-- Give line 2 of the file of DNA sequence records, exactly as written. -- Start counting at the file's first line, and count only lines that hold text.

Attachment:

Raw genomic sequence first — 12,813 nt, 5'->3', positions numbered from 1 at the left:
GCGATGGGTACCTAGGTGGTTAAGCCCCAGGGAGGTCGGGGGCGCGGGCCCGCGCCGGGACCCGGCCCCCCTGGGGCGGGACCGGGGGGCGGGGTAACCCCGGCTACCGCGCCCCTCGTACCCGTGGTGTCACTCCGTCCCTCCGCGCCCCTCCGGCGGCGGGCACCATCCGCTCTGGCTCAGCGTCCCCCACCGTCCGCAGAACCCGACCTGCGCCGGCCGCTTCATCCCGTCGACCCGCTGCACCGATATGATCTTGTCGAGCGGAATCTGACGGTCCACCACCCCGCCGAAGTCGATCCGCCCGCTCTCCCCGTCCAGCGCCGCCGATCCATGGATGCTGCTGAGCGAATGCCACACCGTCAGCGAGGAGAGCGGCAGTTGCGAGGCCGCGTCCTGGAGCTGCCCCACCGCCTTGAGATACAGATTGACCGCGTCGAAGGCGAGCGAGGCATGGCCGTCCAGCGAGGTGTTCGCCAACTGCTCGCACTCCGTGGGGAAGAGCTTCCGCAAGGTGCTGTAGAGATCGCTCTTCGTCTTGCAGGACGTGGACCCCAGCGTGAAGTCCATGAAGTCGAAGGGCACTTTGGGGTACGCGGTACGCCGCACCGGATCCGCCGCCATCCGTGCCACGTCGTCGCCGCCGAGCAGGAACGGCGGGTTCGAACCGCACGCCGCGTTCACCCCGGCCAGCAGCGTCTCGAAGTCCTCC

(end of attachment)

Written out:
GCGATGGGTACCTAGGTGGTTAAGCCCCAGGGAGGTCGGGGGCGCGGGCCCGCGCCGGGACCCGGCCCCCCTGGGGCGGGACCGGGGGGCGGGGTAACCCCGGCTACCGCGCCCCTCGTACCCGTGGTGTCACTCCGTCCCTCCGCGCCCCTCCGGCGGCGGGCACCATCCGCTCTGGCTCAGCGTCCCCCACCGTCCGCAGAACCCGACCTGCGCCGGCCGCTTCATCCCGTCGACCCGCTGCACCGATATGATCTTGTCGAGCGGAATCTGACGGTCCACCACCCCGCCGAAGTCGATCCGCCCGCTCTCCCCGTCCAGCGCCGCCGATCCATGGATGCTGCTGAGCGAATGCCACACCGTCAGCGAGGAGAGCGGCAGTTGCGAGGCCGCGTCCTGGAGCTGCCCCACCGCCTTGAGATACAGATTGACCGCGTCGAAGGCGAGCGAGGCATGGCCGTCCAGCGAGGTGTTCGCCAACTGCTCGCACTCCGTGGGGAAGAGCTTCCGCAAGGTGCTGTAGAGATCGCTCTTCGTCTTGCAGGACGTGGACCCCAGCGTGAAGTCCATGAAGTCGAAGGGCACTTTGGGGTACGCGGTACGCCGCACCGGATCCGCCGCCATCCGTGCCACGTCGTCGCCGCCGAGCAGGAACGGCGGGTTCGAACCGCACGCCGCGTTCACCCCGGCCAGCAGCGTCTCGAAGTCCTCC